Here is another pic, sent to me by another 2LO owner, showing the difference between the factory and Tera shift sectors. The extra position for 2Low can be easily seen along with the change in the machining to accommodate it.
At this point, we put the remaining parts into the case assembly. Those included the mode fork, shift rail, mode sleeve, and mode spring. All that remained was to now put the two case sections together and pray that everything worked when we did.
I used some more of the carb cleaner and a few rags and worked
on cleaning up the sealing surfaces of the front and rear sections. The
rear section (new from Tera) was easy to do....a few squirts, wipe it with a dry
rag, and it was done. The front section took a bit longer. Don't
rush through this process since you want to be sure you have a clean and oil
free surface before you start squeezing RTV sealant onto the mating
surfaces. I got everything cleaned up as good as I could and then did a
second scan of the inside of the cases to make sure I had not left something
out. Once satisfied that everything was as it should be, it was time to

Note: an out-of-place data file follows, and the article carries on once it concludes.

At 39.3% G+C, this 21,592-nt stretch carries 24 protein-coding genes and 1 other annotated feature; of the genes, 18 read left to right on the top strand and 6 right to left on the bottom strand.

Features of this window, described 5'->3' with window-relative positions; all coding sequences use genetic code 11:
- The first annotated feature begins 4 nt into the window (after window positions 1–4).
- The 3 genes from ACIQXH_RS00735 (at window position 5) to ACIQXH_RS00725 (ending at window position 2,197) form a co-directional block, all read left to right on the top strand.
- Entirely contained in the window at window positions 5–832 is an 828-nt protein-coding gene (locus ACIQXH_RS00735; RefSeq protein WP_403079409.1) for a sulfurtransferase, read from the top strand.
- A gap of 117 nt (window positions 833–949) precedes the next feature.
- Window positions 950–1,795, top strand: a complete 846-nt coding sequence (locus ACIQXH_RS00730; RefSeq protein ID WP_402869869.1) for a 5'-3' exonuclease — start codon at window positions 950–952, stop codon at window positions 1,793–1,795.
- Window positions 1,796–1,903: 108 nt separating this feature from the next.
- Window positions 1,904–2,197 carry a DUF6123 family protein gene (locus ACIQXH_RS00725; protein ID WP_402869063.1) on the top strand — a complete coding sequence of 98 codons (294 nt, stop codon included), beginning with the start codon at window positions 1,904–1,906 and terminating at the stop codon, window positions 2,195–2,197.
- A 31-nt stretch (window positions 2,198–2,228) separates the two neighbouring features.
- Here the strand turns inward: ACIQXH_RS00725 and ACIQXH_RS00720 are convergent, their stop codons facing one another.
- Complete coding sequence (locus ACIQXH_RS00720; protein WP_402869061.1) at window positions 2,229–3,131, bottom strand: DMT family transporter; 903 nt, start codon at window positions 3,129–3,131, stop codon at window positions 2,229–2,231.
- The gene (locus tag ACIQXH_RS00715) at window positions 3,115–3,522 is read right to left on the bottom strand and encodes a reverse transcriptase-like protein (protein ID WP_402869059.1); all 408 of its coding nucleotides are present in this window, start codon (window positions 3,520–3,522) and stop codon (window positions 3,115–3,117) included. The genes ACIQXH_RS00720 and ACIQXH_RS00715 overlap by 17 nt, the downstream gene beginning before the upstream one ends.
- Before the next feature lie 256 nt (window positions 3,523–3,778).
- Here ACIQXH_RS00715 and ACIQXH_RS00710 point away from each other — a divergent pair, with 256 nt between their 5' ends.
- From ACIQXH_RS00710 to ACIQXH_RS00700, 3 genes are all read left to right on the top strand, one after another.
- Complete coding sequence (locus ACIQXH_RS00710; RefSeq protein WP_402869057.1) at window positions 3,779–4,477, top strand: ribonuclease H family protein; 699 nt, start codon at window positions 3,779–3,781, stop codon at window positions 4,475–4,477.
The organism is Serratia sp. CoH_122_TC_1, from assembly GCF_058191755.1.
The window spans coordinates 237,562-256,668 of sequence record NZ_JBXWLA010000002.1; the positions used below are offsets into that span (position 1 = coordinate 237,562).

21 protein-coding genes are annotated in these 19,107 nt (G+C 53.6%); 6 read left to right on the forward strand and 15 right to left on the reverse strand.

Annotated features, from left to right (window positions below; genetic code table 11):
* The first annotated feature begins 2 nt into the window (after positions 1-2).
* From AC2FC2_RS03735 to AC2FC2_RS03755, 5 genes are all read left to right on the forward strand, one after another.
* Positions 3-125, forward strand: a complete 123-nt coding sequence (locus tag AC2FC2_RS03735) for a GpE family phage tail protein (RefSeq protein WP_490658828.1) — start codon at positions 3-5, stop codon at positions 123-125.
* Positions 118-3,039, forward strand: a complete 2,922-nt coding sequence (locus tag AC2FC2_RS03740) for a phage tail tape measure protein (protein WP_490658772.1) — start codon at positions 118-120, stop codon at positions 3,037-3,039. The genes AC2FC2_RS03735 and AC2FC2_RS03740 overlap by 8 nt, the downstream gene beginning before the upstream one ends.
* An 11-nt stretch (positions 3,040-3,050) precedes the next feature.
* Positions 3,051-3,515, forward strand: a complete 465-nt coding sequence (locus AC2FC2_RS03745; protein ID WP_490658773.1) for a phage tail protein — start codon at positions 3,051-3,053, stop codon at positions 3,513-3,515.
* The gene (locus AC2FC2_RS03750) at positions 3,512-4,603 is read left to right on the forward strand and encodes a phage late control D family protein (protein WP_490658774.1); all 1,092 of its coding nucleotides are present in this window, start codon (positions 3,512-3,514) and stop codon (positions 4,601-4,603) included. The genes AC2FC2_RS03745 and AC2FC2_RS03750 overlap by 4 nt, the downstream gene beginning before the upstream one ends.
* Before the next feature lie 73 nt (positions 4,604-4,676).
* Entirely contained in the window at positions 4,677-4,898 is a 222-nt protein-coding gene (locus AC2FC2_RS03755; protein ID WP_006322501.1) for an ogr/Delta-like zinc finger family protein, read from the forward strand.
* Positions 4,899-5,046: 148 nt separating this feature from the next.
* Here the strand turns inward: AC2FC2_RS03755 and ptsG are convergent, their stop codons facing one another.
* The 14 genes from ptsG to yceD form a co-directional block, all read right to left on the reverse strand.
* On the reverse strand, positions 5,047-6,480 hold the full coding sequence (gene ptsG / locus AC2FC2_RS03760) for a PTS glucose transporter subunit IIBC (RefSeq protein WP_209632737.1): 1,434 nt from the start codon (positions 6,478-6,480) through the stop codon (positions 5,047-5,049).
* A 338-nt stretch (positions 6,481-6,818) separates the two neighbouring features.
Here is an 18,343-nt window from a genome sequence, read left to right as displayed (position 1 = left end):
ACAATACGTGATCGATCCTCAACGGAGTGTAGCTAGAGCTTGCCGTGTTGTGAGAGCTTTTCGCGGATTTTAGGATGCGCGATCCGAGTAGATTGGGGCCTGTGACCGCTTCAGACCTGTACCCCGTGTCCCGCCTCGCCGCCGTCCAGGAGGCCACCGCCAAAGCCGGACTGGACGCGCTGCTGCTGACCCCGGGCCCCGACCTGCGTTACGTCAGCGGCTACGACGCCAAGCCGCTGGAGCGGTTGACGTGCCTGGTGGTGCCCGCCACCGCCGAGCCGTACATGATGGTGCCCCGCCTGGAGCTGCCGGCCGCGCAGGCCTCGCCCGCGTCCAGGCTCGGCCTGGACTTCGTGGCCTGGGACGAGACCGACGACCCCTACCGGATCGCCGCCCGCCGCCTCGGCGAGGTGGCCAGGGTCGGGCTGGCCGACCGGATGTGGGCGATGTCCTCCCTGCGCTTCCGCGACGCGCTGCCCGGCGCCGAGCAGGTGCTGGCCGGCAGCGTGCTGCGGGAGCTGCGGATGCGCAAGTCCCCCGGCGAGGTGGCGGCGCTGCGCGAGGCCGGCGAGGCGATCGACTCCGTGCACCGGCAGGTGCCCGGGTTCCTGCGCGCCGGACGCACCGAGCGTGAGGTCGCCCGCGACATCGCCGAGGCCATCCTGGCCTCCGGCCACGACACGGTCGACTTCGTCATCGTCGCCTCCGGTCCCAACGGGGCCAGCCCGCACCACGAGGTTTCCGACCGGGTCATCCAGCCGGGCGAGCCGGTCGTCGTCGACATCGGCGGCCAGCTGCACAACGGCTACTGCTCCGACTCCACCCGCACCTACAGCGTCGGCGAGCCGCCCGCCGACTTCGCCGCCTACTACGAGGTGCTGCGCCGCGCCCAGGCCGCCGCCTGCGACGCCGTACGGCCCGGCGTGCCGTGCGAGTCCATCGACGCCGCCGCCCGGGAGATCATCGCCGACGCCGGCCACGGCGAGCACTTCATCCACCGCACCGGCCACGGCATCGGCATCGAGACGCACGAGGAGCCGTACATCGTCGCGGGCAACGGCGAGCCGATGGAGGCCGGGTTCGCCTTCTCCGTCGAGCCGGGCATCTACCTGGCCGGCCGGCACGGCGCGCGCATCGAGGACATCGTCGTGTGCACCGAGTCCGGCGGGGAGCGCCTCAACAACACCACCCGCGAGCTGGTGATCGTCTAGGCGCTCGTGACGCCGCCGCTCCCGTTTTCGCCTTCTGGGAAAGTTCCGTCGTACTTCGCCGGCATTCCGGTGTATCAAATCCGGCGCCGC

seal things up.
We stood the Tera case up, as shown in the picture above. While Alan steadied the lower case, laid a bead of RTV sealant on the mating surfaces. After that was done, I took the front case and carefully set it down on the rear case. It took a couple of minutes to get everything lined up....it little bit of wiggling things around, poking here and there with a screw driver, trying to get the gears to mesh properly, making sure none of the mode or range forks got out of whack....etc. We were down to about a 3/4" gap between the tow cases and then everything just slipped together all at once. Hey....I wasn't going to argue with success!
We stuffed a couple of bolts through a few holes and snugged them up just enough to ensure that things would not come apart. We then laid the t-case on its side. My first concern was to make sure nothing had slipped inside while we were assembling the cases. To test everything, I spun the input shaft while I walked the shift lever through its 5 positions.....2HI...4HI...N...4LO...2LO.... YES SIR! Everything slipped right into position with no binding or other problems. The output shafts all engaged at their proper times. I knew then that the mode/range forks and the shift sector were all working just like they should be. We then put in the remaining case bolts and torqued them to the proper spec.
Once that was done, the front output yoke was attached, but not torqued down tight. I didn't have my factory manual with me at Alan's and I was not sure about a very chewed up o-ring that was under the nut of the output yoke. As I write this, I still haven't looked it up yet. I'll have to see if it is suppose to be there and if so, I'll need to spend $.50 or so and get a new one, since it looked pretty bad.
Here she be! The final product. I need to paint the front yoke and then it will be ready to swap into Lady. I am already excited about getting out on the trail and trying my new found 75:1 crawl ratio, not to mention 2LO
More of Round #2